Tuesday, 17 December 2019
Ceisteanna Eile - Other Questions
Partnership for Peace
Ireland's relations with NATO are set within the framework of the Euro-Atlantic Partnership Council and Partnership for Peace. The primary aim of Ireland's Partnership for Peace participation is to enhance the Defence Forces' interoperability with other professional military forces for the purpose of engaging in UN-authorised peacekeeping and peace-support operations led by the UN, EU or NATO.
Over the past 20 years, participation in Partnership for Peace has been fundamental to Ireland being able to keep abreast of developments in areas such as training, humanitarian aspects of peacekeeping and interoperability and it enhances the ability of our peacekeepers to work alongside those of our partners. It also enables us to share our own peacekeeping skills with a wide range of countries. Ireland's involvement has delivered significant improvements for our Defence Forces in terms of capability development and operational capacity. This has enabled us to make a positive impact, particularly in undertaking more demanding international crisis-management operations.
As a result of NATO's recent reorganisation of its partnership structures, the responsibility for partners in Partnership for Peace is being transferred from the defence policy and planning division to a newly formed directorate within an operations division. This new directorate is called the Defence Institution and Capacity Building Directorate.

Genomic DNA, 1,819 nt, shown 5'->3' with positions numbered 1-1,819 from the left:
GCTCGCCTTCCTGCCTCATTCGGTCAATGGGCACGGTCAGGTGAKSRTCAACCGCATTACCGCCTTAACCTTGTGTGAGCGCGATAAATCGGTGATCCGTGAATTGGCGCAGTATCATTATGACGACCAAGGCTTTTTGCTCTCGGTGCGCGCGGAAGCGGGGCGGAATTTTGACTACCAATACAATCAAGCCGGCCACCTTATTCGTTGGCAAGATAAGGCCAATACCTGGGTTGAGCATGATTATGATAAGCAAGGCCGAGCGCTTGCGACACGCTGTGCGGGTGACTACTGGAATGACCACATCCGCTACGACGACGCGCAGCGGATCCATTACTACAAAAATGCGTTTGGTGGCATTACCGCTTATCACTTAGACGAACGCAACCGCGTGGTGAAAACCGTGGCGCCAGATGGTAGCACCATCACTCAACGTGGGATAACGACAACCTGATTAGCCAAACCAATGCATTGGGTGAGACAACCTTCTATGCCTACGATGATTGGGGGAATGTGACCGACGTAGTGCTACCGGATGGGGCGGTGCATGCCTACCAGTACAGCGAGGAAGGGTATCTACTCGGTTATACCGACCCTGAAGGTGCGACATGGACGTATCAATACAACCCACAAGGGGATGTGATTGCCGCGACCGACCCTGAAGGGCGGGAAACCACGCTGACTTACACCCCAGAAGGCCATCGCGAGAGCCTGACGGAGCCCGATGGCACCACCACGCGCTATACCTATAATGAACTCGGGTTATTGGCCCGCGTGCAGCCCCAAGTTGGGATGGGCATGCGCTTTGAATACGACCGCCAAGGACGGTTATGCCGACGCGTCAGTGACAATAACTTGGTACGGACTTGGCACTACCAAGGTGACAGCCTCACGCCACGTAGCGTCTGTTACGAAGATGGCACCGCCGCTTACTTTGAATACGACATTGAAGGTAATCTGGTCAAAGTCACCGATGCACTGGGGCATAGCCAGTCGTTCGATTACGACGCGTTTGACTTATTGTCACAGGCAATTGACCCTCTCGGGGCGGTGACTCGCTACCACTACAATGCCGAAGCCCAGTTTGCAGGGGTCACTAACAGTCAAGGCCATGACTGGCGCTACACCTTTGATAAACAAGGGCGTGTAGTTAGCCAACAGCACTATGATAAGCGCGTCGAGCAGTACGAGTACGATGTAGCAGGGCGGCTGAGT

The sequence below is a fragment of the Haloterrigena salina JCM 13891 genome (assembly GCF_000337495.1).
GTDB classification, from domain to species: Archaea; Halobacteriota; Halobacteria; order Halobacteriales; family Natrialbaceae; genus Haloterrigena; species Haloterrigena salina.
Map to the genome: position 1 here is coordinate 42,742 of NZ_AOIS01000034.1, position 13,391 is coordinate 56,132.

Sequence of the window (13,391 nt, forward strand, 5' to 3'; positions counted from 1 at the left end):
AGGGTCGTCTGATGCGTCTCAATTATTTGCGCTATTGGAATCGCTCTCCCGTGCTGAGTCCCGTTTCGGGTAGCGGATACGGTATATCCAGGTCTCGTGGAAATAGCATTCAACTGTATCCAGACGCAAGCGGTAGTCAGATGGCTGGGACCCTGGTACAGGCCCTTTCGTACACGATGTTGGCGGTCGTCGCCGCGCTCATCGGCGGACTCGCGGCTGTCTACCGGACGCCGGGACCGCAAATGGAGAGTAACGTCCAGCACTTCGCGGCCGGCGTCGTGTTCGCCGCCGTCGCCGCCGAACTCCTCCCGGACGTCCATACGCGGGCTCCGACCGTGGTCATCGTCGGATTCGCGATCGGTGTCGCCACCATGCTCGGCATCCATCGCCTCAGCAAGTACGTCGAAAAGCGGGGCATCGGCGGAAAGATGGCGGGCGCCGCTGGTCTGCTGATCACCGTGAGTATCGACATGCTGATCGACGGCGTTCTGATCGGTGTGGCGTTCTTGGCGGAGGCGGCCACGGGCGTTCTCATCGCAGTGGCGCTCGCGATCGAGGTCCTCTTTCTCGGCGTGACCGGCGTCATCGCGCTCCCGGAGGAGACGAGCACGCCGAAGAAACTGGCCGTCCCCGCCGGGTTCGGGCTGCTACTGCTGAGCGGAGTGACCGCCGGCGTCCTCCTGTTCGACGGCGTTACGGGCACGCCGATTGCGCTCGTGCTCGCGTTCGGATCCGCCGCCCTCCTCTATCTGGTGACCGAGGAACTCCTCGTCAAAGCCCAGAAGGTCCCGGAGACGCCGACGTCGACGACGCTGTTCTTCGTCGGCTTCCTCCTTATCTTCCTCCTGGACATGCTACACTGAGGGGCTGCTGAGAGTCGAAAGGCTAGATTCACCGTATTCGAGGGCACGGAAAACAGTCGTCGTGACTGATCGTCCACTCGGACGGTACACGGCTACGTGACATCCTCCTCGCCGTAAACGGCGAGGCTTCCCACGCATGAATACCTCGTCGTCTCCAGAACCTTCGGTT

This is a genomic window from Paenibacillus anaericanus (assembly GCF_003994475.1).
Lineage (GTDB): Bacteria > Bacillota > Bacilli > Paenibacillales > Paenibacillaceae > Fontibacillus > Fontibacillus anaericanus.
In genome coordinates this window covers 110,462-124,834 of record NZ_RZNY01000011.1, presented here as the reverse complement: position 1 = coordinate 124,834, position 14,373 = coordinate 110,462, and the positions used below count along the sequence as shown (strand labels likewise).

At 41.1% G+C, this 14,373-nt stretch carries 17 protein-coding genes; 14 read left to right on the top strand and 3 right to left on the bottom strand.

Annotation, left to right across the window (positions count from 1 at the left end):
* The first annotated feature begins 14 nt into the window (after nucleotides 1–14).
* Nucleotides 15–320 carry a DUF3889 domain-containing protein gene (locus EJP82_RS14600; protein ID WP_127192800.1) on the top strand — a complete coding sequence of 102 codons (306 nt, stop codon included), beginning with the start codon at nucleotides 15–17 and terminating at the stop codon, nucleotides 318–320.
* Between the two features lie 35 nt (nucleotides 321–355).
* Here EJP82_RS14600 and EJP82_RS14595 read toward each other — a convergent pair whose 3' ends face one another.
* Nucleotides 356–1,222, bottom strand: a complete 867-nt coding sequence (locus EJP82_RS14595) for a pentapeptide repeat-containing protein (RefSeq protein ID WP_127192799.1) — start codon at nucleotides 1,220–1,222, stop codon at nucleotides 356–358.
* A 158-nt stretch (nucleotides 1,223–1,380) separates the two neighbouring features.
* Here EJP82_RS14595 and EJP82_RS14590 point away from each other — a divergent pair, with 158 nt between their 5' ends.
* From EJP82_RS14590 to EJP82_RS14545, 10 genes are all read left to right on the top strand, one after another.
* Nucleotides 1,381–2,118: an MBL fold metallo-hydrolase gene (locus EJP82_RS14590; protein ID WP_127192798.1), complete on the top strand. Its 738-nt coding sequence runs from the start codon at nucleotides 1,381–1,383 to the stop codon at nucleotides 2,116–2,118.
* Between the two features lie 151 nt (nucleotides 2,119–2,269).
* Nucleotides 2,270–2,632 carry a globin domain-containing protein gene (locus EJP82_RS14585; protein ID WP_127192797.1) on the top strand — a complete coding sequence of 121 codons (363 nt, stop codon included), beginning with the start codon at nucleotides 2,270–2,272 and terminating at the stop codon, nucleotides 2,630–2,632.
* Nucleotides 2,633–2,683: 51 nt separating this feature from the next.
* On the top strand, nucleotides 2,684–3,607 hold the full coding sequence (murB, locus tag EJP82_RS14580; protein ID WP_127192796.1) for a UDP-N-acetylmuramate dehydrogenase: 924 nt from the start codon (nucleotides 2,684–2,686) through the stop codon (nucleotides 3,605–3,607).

Additional information not given on the floor of the House
It will involve all partnership programmes transferring to the new directorate and that includes the planning and review process, the defence and related security capacity-building initiative, Building Integrity, the Defence Education Enhancement Programme, the professional development programme, and the military career transition programme. It becomes, in effect, a one-stop-shop for partner countries like Ireland.
One of the purposes behind the consolidation of these programmes in a single staff structure is to ensure greater coherence and co-ordination between the programmes and to ensure that the programmes are better aligned with the agreed objectives of the individual partnership relationships.
Ireland's future relationship under our Partnership for Peace role with NATO will continue as originally established, which enables Ireland to tailor its participation to reflect our national priorities and adopt activities and goals on an independent and self-selecting basis. It remains fully consistent with Ireland's policy of military neutrality, which is characterised by non-participation in military alliances.
I am satisfied that Ireland will continue to benefit as we move to the new partnership directorate. I look forward to the opportunities that this will bring to further enhance capability development and modernise our defence forces.